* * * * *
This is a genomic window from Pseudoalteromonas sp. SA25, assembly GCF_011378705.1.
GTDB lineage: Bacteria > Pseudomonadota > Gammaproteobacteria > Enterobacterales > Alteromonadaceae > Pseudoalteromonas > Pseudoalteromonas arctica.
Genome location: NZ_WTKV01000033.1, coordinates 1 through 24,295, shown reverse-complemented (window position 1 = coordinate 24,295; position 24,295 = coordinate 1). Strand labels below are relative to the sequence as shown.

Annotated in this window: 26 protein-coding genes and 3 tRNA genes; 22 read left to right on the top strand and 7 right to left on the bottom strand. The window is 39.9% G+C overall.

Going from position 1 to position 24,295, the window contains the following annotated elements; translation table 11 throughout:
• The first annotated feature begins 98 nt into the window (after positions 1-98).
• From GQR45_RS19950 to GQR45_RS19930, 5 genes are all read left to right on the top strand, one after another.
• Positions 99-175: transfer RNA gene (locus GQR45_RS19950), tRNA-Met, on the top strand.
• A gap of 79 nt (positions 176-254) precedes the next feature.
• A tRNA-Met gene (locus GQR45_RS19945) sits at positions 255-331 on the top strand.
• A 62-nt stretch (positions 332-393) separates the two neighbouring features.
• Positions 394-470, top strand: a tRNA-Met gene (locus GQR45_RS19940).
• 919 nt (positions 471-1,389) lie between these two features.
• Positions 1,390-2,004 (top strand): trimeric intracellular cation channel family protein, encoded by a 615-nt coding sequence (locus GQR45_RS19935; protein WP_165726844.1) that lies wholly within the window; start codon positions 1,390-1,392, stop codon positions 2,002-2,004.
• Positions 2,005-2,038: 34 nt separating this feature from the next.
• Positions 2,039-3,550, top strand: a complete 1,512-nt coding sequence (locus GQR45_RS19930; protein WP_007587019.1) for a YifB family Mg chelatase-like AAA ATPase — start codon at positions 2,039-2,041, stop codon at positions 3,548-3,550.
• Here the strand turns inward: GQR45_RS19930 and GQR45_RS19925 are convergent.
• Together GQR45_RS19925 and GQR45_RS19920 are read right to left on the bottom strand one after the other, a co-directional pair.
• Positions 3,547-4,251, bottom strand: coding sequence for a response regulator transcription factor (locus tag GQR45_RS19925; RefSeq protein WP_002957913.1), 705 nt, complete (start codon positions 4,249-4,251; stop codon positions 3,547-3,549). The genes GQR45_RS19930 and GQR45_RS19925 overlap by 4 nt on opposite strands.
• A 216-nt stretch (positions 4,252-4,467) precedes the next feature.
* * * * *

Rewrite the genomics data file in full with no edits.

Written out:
This is a genomic window from Pseudoalteromonas sp. SA25, assembly GCF_011378705.1.
GTDB lineage: Bacteria > Pseudomonadota > Gammaproteobacteria > Enterobacterales > Alteromonadaceae > Pseudoalteromonas > Pseudoalteromonas arctica.
Genome location: NZ_WTKV01000033.1, coordinates 1 through 24,295, shown reverse-complemented (window position 1 = coordinate 24,295; position 24,295 = coordinate 1). Strand labels below are relative to the sequence as shown.

Annotated in this window: 26 protein-coding genes and 3 tRNA genes; 22 read left to right on the top strand and 7 right to left on the bottom strand. The window is 39.9% G+C overall.

Going from position 1 to position 24,295, the window contains the following annotated elements; translation table 11 throughout:
• The first annotated feature begins 98 nt into the window (after positions 1-98).
• From GQR45_RS19950 to GQR45_RS19930, 5 genes are all read left to right on the top strand, one after another.
• Positions 99-175: transfer RNA gene (locus GQR45_RS19950), tRNA-Met, on the top strand.
• A gap of 79 nt (positions 176-254) precedes the next feature.
• A tRNA-Met gene (locus GQR45_RS19945) sits at positions 255-331 on the top strand.
• A 62-nt stretch (positions 332-393) separates the two neighbouring features.
• Positions 394-470, top strand: a tRNA-Met gene (locus GQR45_RS19940).
• 919 nt (positions 471-1,389) lie between these two features.
• Positions 1,390-2,004 (top strand): trimeric intracellular cation channel family protein, encoded by a 615-nt coding sequence (locus GQR45_RS19935; protein WP_165726844.1) that lies wholly within the window; start codon positions 1,390-1,392, stop codon positions 2,002-2,004.
• Positions 2,005-2,038: 34 nt separating this feature from the next.
• Positions 2,039-3,550, top strand: a complete 1,512-nt coding sequence (locus GQR45_RS19930; protein WP_007587019.1) for a YifB family Mg chelatase-like AAA ATPase — start codon at positions 2,039-2,041, stop codon at positions 3,548-3,550.
• Here the strand turns inward: GQR45_RS19930 and GQR45_RS19925 are convergent.
• Together GQR45_RS19925 and GQR45_RS19920 are read right to left on the bottom strand one after the other, a co-directional pair.
• Positions 3,547-4,251, bottom strand: coding sequence for a response regulator transcription factor (locus tag GQR45_RS19925; RefSeq protein WP_002957913.1), 705 nt, complete (start codon positions 4,249-4,251; stop codon positions 3,547-3,549). The genes GQR45_RS19930 and GQR45_RS19925 overlap by 4 nt on opposite strands.
• A 216-nt stretch (positions 4,252-4,467) precedes the next feature.